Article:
newsletter

Newsletter 16th June 2013.

Today the 11th Sunday in ordinary time and also the feast of St. Richard of Chichester.

Thursday of this week is the feast of St. Alban, the patron of our College in Spain. If you have visited the College, you will have seen is statue above the high altar. By tradition he was a Roman soldier and was the first martyr in our land.

Saturday is the feast of St. John Fisher and of St. Thomas More, the two great saints of our land put to death by Henry VIII. Fisher – the bishop of Rochester and More the Lord Chancellor.

So a special week for English Saints.

We are back to normal in the Church and I am sure that you are very pleased with the results. Please help to keep the Church clean – no food left on the floor or tissues in the benches – also put markers back in the Mass books.

The Parish Council meets on 25th June and agendas will be available next week.

A meeting for the Priests of the Deanery on Tuesday and also a number of school meeting this week.

From a recent visit to France, you might like this recipe. Cook some slices of potato and also some pieces of carrot partially so that they remain firm. Drain well. Slice an aubergine and layer the potato, carrots and aubergine in a heatproof dish.
Season well and add some milk. Cover with some grated cheese and bake in a hot oven until it is nicely browned. Serve hot with roasted meat of you choice.

It is certainly appropriate to have this prayer today from Richard of Chichester, who died in 1283:
Thanks be to thee, my Lord Jesus Christ, for all the benefits and blessings which thou hast given to me, for all the pains and insults which thou hast born for me, O most merciful Friend, Brother and Redeemer; may I know thee more clearly, love thee more dearly, and follow thee more nearly.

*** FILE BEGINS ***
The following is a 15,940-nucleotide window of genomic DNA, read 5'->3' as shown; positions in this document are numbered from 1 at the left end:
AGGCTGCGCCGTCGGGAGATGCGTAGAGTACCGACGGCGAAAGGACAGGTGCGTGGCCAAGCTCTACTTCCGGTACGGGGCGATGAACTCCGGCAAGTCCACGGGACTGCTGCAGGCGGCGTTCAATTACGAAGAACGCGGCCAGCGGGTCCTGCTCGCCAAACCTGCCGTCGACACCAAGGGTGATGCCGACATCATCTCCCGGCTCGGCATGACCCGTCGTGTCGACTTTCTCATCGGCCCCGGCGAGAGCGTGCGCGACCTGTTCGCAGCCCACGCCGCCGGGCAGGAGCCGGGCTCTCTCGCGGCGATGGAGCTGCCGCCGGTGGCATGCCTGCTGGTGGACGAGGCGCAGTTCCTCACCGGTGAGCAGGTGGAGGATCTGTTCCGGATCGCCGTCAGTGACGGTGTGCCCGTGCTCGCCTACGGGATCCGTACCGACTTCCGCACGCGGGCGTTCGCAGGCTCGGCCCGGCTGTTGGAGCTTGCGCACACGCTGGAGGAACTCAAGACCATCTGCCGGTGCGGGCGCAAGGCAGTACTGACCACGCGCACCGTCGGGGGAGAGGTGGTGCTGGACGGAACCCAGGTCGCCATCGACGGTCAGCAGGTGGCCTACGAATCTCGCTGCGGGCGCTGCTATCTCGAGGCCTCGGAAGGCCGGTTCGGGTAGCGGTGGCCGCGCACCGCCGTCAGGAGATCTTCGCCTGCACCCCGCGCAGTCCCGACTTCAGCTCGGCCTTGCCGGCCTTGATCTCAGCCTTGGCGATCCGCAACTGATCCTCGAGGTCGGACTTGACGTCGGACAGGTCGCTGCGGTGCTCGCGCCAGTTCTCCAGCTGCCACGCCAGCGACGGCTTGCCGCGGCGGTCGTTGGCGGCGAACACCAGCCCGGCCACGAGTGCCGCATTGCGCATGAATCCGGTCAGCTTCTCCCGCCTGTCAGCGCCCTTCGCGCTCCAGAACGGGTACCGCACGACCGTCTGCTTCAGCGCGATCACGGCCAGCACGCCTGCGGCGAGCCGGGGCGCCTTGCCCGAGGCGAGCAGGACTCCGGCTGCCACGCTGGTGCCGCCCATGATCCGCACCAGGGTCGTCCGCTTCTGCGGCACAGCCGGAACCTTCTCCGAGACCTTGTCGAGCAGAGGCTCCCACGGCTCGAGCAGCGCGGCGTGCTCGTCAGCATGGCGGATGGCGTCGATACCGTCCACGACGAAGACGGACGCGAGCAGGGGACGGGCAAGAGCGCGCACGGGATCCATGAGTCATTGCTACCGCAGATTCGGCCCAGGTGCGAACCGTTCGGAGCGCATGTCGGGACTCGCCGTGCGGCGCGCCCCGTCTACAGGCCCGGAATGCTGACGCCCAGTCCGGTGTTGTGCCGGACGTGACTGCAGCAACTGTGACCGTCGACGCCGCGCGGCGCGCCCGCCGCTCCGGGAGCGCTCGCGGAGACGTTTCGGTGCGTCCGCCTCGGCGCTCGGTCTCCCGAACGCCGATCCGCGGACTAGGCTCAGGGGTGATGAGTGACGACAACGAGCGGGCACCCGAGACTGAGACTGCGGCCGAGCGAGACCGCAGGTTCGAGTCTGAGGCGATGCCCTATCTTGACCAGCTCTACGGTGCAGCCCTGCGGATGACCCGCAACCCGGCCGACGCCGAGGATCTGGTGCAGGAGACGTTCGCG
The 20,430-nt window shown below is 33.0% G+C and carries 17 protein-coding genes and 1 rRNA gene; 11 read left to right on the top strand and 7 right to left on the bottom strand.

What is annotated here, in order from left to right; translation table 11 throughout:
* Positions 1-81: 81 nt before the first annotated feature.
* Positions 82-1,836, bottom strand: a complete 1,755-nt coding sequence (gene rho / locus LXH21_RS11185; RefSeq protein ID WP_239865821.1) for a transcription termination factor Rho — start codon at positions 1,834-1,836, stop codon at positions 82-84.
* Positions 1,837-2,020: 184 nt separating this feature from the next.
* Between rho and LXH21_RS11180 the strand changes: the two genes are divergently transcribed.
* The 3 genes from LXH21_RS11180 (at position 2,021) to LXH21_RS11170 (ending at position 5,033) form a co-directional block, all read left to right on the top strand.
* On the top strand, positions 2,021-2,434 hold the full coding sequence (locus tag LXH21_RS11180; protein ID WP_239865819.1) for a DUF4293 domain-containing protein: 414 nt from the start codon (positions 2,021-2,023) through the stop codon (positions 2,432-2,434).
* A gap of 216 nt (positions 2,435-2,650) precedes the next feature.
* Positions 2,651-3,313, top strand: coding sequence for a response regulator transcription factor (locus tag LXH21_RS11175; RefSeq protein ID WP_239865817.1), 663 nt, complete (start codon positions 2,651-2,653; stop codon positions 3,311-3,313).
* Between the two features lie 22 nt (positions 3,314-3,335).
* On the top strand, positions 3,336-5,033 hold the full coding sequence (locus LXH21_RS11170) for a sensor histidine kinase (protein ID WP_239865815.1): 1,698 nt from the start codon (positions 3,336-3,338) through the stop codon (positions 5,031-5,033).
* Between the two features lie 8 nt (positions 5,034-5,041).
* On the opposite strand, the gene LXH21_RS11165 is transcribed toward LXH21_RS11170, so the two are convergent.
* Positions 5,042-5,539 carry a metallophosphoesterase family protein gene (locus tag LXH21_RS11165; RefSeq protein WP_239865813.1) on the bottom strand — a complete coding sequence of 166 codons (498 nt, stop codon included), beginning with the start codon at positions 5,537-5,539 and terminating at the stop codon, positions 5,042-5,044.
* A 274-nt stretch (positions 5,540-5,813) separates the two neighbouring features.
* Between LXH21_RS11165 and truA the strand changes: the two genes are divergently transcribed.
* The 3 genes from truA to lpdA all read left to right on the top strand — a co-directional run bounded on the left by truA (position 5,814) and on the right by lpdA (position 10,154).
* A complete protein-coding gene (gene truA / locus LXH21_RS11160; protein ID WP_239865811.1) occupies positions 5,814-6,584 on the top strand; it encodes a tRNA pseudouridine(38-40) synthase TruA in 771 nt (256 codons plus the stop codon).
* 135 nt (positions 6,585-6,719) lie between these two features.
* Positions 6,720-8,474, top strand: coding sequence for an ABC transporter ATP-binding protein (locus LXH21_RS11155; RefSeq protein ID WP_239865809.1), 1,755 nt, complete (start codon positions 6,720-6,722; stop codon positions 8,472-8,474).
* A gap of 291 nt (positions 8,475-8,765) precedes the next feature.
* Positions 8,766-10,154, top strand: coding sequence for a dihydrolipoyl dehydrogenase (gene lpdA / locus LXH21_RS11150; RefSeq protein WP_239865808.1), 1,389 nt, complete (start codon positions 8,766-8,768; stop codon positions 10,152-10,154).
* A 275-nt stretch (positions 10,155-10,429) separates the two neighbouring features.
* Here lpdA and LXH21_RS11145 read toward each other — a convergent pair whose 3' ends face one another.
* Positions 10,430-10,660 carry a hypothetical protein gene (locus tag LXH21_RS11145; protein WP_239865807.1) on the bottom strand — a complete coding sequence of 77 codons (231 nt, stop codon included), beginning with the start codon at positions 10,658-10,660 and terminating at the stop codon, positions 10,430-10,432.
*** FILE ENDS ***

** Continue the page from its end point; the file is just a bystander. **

Some interesting information: it seems the Victorian iron pillars and roof girders, recently dismantled at London Bridge station have been to taken to Wales and are to be used to provide a new station for the Vale of Rheidol narrow gauge
Railway at Aberystwyth. At least they will be using part of it – it would be very large for a railway with only three locomotives.

Thanks to the young people who have given their ideas for items in the garden. The most popular ideas seem to a slide and some monkey bars. We will see what might be possible later in the summer.

It is good to see so many servers – they are all very helpful. Nowadays I leave them to train one another and they seem to be very good at this – much better than I could ever be. Some advice is required on the care of candles – if they are knocked sideways, they tend to gutter and burn very quickly.

I found this poem by John Davidson about Romney Marsh and I hope you will like it:

As I went down to Dymchurch Wall,
I heard the South sing o’er the land;
I saw the yellow sunlight fall
On knolls where Norman churches stand.

The darkly shining salt sea drops
Streamed as the waves clashed on the shore;
The beach, with all its organ stops
Peeling again, prolonged the roar.

If you are in the garden, have a look at the apple trees. Nearly all of them seem to be doing very well this year: after the blossom the first of fruits are beginning to form so that there will be a good crop. The only problem is that the birds peck at them before they are formed. The white currants are almost ready and I will try making some jelly again this year. Later on I hope that the raspberries will do well. Already I have harvested some rhubarb – and there is a pot of ground ginger in the kitchen for when it is cooked.

The great-nephew has reached the stage at which he likes to receive postcards whenever I go anywhere – so he now has a collection with some extra-ordinary messages.

With best wishes to you all,

Monsignor Nicholas Rothon

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